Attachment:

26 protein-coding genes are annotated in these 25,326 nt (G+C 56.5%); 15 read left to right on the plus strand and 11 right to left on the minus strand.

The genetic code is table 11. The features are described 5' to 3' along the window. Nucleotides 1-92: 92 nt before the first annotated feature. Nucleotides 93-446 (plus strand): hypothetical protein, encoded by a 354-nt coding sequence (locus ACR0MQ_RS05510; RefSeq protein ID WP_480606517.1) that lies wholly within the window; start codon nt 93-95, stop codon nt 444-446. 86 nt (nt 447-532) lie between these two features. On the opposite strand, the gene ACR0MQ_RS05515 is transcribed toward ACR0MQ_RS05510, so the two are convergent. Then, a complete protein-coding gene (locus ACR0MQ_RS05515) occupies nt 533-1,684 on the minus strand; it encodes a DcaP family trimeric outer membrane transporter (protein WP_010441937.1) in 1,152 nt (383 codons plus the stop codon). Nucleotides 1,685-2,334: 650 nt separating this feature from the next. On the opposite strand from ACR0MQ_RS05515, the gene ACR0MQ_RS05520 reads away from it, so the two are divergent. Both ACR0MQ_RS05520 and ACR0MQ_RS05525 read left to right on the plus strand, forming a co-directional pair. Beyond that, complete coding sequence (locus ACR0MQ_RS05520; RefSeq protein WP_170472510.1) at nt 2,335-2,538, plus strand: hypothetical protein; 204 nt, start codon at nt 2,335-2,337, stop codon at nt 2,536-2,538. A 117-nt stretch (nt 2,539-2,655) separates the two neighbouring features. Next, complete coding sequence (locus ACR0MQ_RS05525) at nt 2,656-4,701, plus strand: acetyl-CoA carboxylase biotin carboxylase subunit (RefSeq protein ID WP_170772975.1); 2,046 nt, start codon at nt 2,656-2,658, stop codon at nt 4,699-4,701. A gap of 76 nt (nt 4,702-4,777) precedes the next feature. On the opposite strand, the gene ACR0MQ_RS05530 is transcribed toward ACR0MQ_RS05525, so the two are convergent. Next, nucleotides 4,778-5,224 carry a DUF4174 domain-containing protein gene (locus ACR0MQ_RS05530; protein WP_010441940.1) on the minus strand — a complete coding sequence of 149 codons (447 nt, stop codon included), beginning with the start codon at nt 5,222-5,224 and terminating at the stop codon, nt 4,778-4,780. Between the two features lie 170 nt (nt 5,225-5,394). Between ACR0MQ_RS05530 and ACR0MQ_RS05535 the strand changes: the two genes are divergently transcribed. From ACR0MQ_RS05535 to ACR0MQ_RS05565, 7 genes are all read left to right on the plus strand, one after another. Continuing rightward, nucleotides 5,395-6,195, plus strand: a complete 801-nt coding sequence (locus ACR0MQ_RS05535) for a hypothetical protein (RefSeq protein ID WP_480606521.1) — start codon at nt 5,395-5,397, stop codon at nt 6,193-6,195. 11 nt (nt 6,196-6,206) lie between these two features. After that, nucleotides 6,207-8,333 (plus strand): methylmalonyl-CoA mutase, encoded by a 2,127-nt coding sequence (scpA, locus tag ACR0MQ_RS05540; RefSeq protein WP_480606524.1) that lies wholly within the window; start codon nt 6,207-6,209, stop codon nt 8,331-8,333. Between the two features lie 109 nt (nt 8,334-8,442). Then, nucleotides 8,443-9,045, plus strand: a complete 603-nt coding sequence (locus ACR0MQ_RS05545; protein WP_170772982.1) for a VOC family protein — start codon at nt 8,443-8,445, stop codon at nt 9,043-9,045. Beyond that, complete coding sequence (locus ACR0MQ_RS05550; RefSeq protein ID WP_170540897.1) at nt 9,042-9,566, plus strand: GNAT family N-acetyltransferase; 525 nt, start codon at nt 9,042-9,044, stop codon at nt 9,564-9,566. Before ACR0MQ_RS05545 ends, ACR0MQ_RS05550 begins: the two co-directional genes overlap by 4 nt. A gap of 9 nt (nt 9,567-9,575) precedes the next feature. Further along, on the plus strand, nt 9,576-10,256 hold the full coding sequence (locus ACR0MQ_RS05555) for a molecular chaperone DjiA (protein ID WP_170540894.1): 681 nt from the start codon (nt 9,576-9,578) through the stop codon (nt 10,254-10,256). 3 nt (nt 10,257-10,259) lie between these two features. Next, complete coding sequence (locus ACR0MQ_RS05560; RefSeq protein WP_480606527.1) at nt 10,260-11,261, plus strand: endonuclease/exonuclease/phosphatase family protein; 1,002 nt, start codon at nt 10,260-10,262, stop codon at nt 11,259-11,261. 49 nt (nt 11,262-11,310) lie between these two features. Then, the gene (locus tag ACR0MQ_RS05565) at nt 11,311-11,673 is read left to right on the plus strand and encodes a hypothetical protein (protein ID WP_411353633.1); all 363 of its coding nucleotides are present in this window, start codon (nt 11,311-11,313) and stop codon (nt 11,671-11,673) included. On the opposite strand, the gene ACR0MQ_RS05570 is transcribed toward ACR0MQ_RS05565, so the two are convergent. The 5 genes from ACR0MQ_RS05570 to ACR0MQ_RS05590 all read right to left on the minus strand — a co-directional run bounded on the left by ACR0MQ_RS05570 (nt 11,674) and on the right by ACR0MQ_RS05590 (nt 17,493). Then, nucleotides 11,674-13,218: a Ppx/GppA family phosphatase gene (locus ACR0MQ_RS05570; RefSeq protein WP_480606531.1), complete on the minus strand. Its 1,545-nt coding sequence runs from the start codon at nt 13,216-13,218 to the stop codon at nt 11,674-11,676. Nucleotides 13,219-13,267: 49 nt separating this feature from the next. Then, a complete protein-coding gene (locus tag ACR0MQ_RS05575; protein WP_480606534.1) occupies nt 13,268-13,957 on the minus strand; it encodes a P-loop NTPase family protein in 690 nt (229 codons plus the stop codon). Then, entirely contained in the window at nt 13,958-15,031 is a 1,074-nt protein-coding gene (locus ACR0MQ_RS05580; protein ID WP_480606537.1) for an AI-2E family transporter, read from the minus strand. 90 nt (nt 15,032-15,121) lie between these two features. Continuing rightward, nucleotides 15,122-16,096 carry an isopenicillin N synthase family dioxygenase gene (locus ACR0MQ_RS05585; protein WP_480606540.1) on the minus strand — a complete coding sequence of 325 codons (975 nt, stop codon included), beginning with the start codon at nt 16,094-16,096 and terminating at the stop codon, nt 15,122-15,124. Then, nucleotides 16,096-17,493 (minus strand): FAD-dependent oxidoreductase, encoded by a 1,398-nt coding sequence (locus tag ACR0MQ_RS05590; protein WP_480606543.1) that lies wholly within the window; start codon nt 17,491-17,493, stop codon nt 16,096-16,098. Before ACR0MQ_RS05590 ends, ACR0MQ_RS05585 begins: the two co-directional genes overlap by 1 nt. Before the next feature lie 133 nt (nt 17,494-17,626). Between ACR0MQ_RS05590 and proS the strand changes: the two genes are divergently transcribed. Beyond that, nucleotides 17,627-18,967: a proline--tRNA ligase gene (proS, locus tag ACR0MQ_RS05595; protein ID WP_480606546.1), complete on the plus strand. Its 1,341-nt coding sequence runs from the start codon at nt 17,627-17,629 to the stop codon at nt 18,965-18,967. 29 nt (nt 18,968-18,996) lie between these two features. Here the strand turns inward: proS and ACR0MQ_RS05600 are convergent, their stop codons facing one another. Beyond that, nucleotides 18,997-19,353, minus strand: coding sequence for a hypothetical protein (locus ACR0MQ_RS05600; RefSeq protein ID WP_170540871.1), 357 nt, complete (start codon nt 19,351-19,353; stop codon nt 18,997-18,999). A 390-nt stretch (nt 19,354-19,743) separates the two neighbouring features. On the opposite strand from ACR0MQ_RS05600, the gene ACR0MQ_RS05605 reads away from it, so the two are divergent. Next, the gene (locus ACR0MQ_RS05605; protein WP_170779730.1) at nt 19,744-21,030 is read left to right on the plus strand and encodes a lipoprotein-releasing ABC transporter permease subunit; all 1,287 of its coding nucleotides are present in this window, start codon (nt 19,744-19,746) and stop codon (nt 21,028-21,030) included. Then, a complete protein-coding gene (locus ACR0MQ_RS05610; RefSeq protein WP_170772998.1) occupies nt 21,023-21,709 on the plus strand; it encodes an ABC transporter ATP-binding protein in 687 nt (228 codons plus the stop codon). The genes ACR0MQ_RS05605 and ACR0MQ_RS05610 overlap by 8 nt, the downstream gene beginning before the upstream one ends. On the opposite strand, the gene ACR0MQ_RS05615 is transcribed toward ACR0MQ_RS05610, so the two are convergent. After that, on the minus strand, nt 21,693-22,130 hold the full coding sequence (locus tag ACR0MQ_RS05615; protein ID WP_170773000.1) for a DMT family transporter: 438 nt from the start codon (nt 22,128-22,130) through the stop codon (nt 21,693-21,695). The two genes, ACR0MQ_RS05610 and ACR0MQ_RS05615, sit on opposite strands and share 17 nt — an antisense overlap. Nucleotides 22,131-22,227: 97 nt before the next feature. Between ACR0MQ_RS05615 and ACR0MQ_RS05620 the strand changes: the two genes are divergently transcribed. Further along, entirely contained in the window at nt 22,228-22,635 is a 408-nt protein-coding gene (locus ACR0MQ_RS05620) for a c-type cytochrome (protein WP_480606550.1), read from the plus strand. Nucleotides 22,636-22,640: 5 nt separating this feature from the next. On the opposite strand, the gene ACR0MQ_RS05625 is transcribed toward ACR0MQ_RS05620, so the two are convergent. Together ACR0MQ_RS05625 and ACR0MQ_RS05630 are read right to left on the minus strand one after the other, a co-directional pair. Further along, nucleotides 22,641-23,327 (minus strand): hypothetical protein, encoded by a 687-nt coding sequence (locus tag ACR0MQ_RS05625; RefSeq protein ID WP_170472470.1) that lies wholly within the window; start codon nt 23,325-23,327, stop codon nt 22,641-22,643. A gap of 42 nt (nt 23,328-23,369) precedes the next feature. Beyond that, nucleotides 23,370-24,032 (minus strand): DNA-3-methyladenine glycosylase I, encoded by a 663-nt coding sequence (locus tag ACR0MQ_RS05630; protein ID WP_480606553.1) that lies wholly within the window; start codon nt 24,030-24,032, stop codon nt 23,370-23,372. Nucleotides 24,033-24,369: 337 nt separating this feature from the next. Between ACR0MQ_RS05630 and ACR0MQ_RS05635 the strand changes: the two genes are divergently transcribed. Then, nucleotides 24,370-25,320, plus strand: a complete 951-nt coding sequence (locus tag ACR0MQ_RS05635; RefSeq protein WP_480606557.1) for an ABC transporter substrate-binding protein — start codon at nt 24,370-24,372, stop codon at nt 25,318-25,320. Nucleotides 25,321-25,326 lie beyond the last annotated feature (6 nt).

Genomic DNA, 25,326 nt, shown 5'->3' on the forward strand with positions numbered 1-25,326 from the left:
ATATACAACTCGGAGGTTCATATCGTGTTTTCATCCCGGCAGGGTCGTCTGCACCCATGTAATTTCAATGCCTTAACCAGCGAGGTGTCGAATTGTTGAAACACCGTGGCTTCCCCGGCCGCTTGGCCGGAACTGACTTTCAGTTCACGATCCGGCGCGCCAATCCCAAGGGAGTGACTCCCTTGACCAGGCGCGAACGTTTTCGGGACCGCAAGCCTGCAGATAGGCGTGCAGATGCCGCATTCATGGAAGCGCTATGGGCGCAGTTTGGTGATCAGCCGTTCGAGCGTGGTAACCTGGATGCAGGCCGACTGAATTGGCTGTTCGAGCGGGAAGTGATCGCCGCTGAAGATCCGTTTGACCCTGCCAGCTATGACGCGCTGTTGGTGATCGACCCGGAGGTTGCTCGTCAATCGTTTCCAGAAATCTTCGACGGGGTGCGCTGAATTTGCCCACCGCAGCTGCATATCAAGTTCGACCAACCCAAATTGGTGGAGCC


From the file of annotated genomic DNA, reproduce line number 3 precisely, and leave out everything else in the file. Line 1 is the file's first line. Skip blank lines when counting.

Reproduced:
Genomic DNA, 25,326 nt, shown 5'->3' on the forward strand with positions numbered 1-25,326 from the left: